There is an exception to the requirement of an authenticated security agreement when the secured party has possession of the collateral pursuant to an oral or unauthenticated security agreement. But that rule did not help the creditor in Miwel Inc. v. Kanzler. In that case, a commercial landlord claimed that a tenant orally granted the landlord a security interest in crushed rock and rock crushing equipment to secure past and future rent, and that landlord had “constructive possession” of the goods on the leased property. The court rejected the argument, concluding that actual possession, not constructive possession, is required when there is no authenticated security agreement.

B. Rights in the Collateral

A debtor cannot grant a security interest in property in which the debtor does not have rights or at least the power to convey rights. Because of that, prospective secured parties should generally take steps to confirm that the prospective debtor does indeed have property rights in the desired collateral. And, if an individual is to authenticate a security agreement on behalf of a business entity, it is incumbent on the secured party to make sure that the individual has the authority to do so. Two creditors encountered a problem with these basic requirements last year.

In First Dakota National Bank v. Gregg, a man who had contracted to feed cattle owned by his parents-in-law in return for payment based on the cattle’s weight represented to a bank that he was the owner of cattle. In a later dispute between the bank, which claimed a security interest in the cattle, and the parents-in-law, the bank acknowledged that its security interest “did not formally attach” to the cattle because the son-in-law did not have rights in the cattle. Nevertheless, the bank claimed that the parents-in‑law should be estopped from asserting that their son-in-law lacked rights in the collateral because they had allowed him to appear as the owner by giving him possession without filing a caretaker financing statement identifying their rights as bailors.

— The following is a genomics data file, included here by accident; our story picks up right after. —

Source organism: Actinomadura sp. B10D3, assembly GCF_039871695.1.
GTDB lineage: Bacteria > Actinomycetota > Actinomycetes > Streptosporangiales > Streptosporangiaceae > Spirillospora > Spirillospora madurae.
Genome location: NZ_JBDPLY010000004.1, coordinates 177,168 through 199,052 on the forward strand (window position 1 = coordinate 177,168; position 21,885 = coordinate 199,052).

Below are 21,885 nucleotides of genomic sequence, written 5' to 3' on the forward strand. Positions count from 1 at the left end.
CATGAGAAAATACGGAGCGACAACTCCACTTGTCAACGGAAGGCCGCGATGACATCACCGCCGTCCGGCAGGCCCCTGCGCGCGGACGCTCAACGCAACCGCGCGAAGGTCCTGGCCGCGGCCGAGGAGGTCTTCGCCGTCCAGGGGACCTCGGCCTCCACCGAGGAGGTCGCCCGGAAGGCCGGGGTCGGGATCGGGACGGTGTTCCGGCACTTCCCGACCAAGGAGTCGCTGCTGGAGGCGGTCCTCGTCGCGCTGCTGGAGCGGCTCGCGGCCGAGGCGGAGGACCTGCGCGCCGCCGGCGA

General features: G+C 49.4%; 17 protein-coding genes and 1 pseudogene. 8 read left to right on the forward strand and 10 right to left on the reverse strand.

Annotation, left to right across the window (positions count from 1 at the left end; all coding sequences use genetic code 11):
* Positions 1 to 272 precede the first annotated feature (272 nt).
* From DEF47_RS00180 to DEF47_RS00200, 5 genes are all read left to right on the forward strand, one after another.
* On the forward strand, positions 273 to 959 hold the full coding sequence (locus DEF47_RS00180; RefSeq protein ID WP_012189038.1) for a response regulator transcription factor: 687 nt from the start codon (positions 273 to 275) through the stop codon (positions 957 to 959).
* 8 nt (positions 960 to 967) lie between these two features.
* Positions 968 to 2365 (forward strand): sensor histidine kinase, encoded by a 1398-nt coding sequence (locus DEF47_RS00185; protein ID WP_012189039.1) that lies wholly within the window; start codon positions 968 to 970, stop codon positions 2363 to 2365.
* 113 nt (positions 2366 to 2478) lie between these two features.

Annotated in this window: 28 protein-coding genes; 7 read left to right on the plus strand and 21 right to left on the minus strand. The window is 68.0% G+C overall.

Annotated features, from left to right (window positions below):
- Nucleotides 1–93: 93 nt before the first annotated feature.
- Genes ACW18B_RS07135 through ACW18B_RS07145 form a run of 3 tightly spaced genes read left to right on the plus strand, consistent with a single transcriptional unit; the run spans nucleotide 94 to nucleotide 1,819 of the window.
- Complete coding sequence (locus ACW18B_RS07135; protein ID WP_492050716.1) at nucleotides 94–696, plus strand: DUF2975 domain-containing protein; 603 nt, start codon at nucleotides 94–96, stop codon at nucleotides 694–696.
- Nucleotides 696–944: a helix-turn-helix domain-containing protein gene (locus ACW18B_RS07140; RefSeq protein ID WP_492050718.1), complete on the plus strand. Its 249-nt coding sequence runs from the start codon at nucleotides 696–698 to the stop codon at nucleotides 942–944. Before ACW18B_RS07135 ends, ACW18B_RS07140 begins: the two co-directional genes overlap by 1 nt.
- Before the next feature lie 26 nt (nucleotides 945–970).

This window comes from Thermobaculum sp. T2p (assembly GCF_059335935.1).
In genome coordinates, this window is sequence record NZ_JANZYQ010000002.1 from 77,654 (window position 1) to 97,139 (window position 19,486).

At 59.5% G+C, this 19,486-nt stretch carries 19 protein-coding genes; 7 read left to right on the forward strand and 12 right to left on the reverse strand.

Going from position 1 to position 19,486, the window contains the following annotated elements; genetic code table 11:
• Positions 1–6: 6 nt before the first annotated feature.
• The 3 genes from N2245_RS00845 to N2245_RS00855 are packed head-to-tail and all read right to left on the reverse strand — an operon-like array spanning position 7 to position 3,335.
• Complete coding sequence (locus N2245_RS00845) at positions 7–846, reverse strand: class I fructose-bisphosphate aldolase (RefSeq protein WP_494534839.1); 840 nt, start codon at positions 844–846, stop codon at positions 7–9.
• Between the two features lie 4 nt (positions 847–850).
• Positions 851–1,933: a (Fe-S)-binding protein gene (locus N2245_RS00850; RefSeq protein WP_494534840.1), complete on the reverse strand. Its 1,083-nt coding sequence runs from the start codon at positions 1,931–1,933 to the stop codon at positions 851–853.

The court rejected the bank’s argument. It concluded that the doctrine of estoppel requires that there be a representation or concealment of material fact, and here there was neither. While the parents-in-law had not filed a financing statement, as they were authorized to do, there was no requirement to do so. Moreover, the parents-in-law had marked the cattle with their exclusive brand and attached to each left ear a separately numbered orange tag, and thus had done nothing to indicate that they were relinquishing ownership or control of the cattle.